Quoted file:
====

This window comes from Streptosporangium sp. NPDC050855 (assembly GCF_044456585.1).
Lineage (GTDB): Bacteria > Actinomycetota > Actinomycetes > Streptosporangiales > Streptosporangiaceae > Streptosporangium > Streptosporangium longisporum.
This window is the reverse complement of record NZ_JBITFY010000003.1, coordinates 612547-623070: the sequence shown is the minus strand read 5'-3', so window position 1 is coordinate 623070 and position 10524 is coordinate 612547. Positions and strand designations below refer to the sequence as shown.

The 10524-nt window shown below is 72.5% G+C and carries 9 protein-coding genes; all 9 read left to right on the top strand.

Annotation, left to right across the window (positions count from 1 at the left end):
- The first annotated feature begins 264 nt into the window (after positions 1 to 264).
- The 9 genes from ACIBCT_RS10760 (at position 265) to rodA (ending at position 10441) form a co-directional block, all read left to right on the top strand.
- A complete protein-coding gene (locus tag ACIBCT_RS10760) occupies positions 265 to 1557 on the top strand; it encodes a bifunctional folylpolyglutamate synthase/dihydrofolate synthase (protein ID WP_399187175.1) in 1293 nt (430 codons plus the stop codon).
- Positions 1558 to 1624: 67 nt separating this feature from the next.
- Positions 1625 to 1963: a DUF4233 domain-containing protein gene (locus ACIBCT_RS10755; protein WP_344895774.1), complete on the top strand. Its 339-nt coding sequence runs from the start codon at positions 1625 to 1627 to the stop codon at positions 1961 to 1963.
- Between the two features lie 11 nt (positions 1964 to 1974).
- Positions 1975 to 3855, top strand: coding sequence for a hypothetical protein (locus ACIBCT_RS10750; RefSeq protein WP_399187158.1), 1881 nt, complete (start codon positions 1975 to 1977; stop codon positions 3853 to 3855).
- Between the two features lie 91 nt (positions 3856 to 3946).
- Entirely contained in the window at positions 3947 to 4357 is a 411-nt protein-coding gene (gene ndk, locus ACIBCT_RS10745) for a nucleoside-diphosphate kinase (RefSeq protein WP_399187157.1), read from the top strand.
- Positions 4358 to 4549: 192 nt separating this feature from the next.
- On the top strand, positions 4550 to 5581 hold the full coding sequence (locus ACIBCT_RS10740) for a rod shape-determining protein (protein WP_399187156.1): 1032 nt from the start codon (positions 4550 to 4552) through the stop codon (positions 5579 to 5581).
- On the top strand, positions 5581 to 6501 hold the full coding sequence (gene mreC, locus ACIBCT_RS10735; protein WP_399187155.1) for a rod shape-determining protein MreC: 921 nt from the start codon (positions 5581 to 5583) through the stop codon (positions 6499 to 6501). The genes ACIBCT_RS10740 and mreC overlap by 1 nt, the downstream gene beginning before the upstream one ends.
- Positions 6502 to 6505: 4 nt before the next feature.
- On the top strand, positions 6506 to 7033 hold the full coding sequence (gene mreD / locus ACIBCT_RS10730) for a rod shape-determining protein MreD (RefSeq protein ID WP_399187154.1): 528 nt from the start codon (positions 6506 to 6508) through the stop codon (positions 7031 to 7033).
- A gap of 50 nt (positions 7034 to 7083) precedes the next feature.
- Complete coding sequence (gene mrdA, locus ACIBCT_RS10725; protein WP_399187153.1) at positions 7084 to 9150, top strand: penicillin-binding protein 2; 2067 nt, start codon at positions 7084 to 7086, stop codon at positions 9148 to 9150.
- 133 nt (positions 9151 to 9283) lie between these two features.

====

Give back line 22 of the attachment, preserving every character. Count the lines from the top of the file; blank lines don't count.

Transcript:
- 133 nt (positions 9151 to 9283) lie between these two features.